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  5. "Guga agus uisge-beatha."

"Guga agus uisge-beatha."

Translation:Salted gannet and whisky.

November 29, 2019



NB: Nobody calls the foodstuff "salted gannet" in English, in the same way we don't call haggis "sheep organs stuffed in stomach". It's "guga" in English too.


"Would you like fries and a drink with that?"


I had never heard of Gannet before today!


It is a thing up north in Scotland. Not very common.


An old friend of mine hails from Plymouth, in the south-west of England - about as far away from Scotland as you can get without getting your feet wet. Apart from "Cornish pasty" (his "food of the gods") his other common food term involves the negative use of "He eats like a gannet" to describe someone who bolts his food down ravenously.

There is a tradition on the remote, uninhabited island of Sula Sgeir of the annual "Guga Hunt" in which the local fishermen hunt the gannet chicks. Historically, they were a vital source of food. Sula Sgeir is 18 miles off Rona, in the Hebrides (Eilean Siar - Western Isles).


We say something similar in Nova Scotia also - crowded around something eagerly or wolfing down your food would be described as acting like "a bunch of gannets". My friend's grandmother would scold us for eating food too quickly, calling it "gannetizing" your food, lol.... :D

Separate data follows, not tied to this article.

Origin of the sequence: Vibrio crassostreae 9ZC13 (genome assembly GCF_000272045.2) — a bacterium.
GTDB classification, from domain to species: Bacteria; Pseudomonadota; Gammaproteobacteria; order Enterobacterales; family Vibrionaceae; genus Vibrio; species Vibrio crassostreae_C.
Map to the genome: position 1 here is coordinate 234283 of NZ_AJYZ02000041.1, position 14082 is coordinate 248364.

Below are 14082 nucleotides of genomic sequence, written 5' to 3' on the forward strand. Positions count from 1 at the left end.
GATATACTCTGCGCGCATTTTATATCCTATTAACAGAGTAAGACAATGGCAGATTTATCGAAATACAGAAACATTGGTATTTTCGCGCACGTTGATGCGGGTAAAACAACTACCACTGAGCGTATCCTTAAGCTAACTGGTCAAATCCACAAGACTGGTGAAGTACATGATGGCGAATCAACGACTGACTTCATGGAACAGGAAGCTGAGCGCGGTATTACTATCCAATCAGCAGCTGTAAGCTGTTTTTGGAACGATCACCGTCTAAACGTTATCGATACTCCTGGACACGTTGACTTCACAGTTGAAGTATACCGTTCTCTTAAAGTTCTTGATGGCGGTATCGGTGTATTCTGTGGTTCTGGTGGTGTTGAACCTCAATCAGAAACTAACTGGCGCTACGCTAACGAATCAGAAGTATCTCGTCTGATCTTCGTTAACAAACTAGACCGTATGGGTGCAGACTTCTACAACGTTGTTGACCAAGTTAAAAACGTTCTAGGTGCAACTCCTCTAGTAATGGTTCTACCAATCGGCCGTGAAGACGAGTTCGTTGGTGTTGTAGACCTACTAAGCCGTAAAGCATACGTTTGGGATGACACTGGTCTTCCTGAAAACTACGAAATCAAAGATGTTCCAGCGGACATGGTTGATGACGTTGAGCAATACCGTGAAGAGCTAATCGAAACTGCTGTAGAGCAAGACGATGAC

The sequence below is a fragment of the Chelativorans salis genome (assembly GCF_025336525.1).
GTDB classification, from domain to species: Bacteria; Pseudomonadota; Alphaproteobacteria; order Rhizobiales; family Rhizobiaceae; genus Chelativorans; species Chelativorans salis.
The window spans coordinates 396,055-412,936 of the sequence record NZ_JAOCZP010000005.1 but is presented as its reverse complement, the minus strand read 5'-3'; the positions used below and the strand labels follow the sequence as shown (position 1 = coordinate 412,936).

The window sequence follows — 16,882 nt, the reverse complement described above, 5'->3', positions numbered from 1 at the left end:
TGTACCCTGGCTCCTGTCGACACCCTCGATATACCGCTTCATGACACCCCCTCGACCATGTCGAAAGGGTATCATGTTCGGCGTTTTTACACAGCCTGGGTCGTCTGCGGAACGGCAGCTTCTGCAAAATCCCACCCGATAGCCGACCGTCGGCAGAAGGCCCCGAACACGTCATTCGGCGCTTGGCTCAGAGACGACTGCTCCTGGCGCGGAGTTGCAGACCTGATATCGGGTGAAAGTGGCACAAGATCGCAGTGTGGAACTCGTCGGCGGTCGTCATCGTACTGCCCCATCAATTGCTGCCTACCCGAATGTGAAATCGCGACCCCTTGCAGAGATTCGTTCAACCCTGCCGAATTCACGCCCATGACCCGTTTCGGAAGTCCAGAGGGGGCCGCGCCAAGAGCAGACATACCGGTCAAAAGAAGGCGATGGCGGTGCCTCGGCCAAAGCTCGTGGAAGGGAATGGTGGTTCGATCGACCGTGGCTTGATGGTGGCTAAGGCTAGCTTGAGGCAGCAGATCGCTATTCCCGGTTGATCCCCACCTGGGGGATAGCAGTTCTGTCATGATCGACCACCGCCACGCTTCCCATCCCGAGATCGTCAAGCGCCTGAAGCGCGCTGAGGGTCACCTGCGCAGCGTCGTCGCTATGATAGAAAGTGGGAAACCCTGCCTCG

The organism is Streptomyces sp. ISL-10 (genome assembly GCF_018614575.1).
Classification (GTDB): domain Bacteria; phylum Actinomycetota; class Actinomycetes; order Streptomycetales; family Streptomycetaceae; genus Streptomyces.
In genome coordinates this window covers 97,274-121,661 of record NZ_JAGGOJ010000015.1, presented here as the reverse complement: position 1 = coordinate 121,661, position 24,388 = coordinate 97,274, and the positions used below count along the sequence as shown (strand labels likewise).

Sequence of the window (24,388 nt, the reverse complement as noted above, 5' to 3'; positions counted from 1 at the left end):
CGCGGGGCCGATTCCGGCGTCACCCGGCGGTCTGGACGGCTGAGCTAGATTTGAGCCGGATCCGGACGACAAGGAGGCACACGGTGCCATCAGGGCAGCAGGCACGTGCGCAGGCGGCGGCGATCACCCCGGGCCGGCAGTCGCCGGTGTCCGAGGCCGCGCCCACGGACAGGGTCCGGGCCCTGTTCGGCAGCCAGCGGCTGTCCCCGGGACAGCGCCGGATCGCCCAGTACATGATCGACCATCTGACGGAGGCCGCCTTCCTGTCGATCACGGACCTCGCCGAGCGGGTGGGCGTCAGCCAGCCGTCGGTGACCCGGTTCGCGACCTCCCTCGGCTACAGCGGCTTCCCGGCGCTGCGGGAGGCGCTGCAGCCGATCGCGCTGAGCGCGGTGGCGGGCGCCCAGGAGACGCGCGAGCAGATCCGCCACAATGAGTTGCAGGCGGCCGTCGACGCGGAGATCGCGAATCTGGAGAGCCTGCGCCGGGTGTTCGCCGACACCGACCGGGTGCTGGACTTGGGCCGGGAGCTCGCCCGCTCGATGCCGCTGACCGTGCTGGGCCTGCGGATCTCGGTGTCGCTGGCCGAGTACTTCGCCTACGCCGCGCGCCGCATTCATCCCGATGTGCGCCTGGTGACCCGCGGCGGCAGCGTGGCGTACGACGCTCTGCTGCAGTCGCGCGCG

But I had no idea people ate gannets lol.... In Newfoundland, people eat Turr - also called the Murre or Guillemot. I am not a fan of eating seabirds myself - too fishy lol :P


Interesting, but please note the term is

na h-Eileanan Siar = the Western Isles


Eilean Siar = Western Isle (singular)

It is a popular urban myth, even amongst official bodies, that it has a plural meaning, caused by some rather confusing Gaelic grammar (beyond the course at present)

Comhairle nan Eilean Siar = The Western Isles' Council

but people do not notice the apostrophe or mistranslate as

Comhairle nan Eilean Siar = Council of the Western Isles.

Either way, it leads to the mistake.

Note also that whilst na h-Eileanan Siar, strictly refers to the whole load of islands off the west coast - the Hebrides, the term is usually used these days in the restricted sense of the region controlled by Comhairle nan Eilean Siar, which is only the Outer Hebrides.


Probably somewhat off-topic, but speaking of the Western Isles just made me think of Peat and Diesel so I had to share. https://youtu.be/zo2zuDxqf6A


They are very common in terms of total numbers. But they tend to live in enormous colonies away from humans so you do not see them that often. The biggest colony in the world is on Bass Rock near Edinburgh, although Edinburghers don't go on a guga hunt there.

In the picture below most of the white is not gannet poo but just gannets.

Gannets on Bass Rock

According to Wikipedia there's probably about a million of the Northern variety which is quite a lot for a bird of that size (170–180 cm wingspan).


Gannet and whiskey should have veen accepted imo, I'm from the area that eats it and I've never heard it been referred to as 'salted' gannet


I quite agree - or even better guga and whisky. Note that no one makes whiskey in Scotland. They do that in Ireland and the US. In Scotland and Canada we make whisky.